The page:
There may be better ones out there, but I can only go by the 300 books that I own and have read. there’s over 2000 books about Elvis, so I have only made a small dent.

1. Peter Guralnick’s lastTrain to Memphis/Careless Love ( I count these 2 books as one since they are part 1 and 2)

I think this is a well researched and balanced pair of books that provided a lot of insight into the work Elvis put into his career and into the people who helped make – and unmake – him

2. Elaine Dundy’s Elvis and Gladys

Excellent research and detailed accounting of his childhood – one of the first books to really focus on this area – details several controversial subjects in a non-exploitative manner – you got a real sense of the time period and people Elvis came from and a real sense of Gladys as a person

3. Alanna Nash – Elvis and the Colonel

The most important professional relationship Elvis had as well as the most misunderstood and controversial.

Alanna is probably the only biographer of Parker and she digs very deep into his Dutch shadowy past.

Parker was a brilliant promoter who was determined to make Elvis the biggest star and the highest paid – and for many years, Elvis was the top earning singer and actor.

Parker and Elvis had a unique partnership, with Parker having all the business smarts and Elvis having the artistic smarts and neither one really understanding the other. A recipe for a disastrous success.

4. Word by Word – Jerry Osborne

Transcripts of all known Elvis interviews, press conference and public utterances. Even a reproduction of the only public writing Elvis did – an article for Motorcycle Enthusiast magazine in the 1950’s.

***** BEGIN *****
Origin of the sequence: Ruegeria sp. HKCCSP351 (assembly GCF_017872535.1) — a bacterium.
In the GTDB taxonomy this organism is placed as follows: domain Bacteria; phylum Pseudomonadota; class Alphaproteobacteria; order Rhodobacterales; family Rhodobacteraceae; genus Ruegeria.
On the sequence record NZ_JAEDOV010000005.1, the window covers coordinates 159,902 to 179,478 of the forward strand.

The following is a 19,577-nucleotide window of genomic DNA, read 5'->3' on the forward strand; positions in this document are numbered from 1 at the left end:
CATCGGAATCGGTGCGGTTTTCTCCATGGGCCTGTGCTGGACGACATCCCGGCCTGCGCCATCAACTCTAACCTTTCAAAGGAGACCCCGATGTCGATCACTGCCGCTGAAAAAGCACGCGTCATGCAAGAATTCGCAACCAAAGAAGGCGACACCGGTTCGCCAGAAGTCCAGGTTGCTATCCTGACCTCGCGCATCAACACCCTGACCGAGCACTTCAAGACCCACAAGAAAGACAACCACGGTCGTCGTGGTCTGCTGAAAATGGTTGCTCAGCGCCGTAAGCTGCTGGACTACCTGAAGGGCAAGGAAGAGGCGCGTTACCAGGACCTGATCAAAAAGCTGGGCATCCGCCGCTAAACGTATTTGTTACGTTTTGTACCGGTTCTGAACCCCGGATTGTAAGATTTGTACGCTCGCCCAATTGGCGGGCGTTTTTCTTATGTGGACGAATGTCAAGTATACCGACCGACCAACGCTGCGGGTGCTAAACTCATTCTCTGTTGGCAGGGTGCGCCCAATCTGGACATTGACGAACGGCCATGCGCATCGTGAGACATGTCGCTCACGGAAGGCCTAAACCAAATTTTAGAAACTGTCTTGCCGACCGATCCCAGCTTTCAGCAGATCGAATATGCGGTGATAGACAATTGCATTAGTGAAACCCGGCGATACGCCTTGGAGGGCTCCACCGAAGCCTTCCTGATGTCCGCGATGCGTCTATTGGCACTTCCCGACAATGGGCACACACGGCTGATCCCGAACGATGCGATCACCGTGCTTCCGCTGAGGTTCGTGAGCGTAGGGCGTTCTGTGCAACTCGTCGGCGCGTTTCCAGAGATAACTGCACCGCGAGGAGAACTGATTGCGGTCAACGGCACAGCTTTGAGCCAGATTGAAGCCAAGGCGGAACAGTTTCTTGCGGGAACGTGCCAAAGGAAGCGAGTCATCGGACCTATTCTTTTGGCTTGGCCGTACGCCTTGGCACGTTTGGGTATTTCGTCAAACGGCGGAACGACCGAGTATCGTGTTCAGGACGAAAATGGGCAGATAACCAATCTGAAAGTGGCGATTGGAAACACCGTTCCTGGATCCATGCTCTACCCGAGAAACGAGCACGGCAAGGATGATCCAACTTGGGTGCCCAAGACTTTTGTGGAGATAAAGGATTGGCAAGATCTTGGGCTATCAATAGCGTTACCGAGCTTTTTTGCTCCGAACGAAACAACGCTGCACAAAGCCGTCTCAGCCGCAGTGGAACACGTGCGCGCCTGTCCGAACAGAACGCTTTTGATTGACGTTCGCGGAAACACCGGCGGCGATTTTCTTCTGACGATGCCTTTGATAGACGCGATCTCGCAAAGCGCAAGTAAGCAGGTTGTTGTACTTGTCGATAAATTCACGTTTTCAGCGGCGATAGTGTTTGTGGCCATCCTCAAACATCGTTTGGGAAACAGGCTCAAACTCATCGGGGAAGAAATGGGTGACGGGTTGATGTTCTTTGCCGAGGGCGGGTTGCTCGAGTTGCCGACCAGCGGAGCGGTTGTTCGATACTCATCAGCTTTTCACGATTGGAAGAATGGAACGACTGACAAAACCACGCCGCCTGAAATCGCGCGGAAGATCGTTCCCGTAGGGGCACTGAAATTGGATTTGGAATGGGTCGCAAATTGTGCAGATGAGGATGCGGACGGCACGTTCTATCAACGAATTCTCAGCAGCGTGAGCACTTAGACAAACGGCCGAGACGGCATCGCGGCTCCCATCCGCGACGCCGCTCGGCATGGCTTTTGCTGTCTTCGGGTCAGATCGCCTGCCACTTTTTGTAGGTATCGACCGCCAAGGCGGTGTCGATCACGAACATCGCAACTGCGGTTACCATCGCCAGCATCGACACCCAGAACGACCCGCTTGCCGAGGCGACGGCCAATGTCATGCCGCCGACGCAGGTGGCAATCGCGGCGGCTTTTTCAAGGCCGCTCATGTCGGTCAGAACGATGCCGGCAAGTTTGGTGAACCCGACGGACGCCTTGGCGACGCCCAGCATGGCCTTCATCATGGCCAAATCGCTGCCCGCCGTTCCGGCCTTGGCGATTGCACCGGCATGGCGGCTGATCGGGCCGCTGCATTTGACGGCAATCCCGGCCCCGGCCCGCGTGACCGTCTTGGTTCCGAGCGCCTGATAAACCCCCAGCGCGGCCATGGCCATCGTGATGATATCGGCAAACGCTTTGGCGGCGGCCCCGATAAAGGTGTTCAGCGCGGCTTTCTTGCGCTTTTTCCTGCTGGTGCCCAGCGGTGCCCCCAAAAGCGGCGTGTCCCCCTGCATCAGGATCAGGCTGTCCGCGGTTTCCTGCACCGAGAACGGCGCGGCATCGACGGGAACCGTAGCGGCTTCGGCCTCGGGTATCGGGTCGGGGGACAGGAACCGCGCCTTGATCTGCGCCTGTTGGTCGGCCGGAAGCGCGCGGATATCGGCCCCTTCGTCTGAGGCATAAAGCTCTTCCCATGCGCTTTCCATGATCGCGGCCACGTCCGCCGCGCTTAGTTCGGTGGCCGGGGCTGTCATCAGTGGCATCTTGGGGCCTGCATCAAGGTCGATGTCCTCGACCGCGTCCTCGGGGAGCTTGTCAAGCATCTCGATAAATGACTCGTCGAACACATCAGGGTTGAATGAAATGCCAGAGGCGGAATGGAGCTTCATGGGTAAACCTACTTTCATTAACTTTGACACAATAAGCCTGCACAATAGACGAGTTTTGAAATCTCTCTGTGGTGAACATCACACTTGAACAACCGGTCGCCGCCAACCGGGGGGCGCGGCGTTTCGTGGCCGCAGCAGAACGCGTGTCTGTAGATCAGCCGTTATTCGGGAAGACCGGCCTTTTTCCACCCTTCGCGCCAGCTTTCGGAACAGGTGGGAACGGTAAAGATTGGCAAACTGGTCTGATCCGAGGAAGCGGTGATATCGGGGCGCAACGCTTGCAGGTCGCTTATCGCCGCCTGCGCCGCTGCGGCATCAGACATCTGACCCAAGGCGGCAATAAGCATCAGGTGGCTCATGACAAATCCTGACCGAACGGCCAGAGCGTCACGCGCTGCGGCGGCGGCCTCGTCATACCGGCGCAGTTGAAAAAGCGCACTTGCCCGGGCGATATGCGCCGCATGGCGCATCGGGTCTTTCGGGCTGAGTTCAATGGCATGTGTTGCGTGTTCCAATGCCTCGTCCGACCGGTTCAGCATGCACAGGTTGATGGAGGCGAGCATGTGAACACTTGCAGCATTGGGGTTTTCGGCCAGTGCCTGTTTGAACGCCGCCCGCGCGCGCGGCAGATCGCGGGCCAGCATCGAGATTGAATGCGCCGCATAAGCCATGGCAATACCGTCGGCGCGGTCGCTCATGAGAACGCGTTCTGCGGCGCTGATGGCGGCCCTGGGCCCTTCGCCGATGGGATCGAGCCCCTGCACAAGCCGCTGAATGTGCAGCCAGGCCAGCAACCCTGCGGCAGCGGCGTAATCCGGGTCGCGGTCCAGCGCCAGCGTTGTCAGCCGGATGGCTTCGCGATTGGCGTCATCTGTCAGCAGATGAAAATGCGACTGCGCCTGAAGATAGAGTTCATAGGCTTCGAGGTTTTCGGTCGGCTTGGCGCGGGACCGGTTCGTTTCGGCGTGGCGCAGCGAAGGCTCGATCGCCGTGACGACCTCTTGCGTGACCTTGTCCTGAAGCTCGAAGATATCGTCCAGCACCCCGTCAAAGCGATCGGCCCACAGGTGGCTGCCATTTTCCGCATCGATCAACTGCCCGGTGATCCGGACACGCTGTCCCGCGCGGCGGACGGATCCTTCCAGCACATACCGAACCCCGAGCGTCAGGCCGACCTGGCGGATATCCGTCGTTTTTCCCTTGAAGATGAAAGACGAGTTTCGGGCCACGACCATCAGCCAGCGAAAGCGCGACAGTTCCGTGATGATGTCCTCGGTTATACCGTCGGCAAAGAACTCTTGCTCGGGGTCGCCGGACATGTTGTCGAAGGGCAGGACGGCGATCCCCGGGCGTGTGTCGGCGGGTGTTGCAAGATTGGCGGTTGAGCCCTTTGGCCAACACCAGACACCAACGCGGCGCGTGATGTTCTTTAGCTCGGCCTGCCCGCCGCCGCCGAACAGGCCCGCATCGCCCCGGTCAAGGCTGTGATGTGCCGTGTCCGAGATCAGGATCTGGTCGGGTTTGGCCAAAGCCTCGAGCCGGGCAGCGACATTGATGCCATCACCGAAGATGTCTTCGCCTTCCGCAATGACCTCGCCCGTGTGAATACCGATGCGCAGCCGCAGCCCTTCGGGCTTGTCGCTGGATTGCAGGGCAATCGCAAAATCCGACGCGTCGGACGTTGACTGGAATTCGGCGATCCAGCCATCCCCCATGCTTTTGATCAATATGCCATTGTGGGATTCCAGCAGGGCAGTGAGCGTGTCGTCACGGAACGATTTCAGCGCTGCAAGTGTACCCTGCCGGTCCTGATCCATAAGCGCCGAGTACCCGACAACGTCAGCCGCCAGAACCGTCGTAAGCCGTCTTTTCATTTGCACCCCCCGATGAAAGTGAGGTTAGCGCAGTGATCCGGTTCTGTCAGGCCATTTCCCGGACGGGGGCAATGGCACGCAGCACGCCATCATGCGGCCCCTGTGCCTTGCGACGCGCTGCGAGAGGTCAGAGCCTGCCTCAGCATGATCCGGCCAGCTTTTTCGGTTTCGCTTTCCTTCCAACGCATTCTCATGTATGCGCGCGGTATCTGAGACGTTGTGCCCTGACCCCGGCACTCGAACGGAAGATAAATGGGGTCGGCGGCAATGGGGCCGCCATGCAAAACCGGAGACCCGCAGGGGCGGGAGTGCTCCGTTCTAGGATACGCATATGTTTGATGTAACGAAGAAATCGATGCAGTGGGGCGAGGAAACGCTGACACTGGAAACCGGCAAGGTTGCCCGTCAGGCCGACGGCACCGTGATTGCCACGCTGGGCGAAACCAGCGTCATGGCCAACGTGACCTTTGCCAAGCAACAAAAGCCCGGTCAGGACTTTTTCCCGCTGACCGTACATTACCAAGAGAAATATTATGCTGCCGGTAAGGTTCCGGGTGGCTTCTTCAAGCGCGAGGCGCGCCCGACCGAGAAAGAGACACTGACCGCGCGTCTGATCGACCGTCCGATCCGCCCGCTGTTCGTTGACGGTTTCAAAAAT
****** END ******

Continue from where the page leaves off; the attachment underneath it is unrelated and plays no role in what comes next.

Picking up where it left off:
5. The Death of Elvis by Charles C Thompson II and James P Cole

This book contains details of the leaked autopsy, interviews with the medical team members, review of what the hospital did and didn’t do – not for the faint of heart

Elvis books to avoid

As for Elvis books to avoid, there’s actually a lot of them. Many Elvis books do little to advance any understanding or analysis of Elvis.

So, rather than specific books, here’s the categories of books that I would recommend avoiding:

1. anything by any member of the Stanley family.

If you’re familiar with Elvis’ story, you pretty much already know why.

If you’re not, the short version is that Davada “Dee” Stanley and her three sons, Bill, David, and Rick Stanley between the four of them have published about 10 books in various combination and solo efforts. Plus a terrible movie, Protecting the King.

In 1980, the four of them penned their first effort Elvis: We Love You Tender.

Dee was quoted to say that it would make the bodyguard book (Elvis What Happened) look like a kindergarten reader.

So, their books and various claims have all been launched from that poison pen.
2. By any woman claiming to have had his child or long term relationship but is unable to provide even a photo of herself with Elvis

Goes without saying – even that Vegas stripper Tempest Storm who claimed a one nighter with Elvis prior to his army induction had a photo with him.

3. Anyone who had a short term association or arms length employee relationship

Yet claims to now want to reveal the true Elvis, set the record straight or make right all the negative rumours.

They generally paint a worse picture of Elvis than the one they claim to be correcting – but really, how would a person who knew him a few months or in a narrow context know him better than people who were regularly around him at work and at play?

And incidentally, these arm’s length folks are pretty much never mentioned in any books by Memphis Mafia guys or serious writers who do research and interviews and put effort into their books.
4. Books by any person who didn’t know Elvis and didn’t do interviews with people who knew him and have no particular training in pop culture or music analysis

They tend based their book on a fantasy relationship and or a mystical connection

A big tip off for books in the third and fourth category is that if the book has photos, they are all publicity photos, concert images or fan taken candids.

Never anything that suggests an actual meeting took place and the writer certainly didn’t take the photo.
Anyways, that’s my rule of thumb for book buying.

On to more reviews!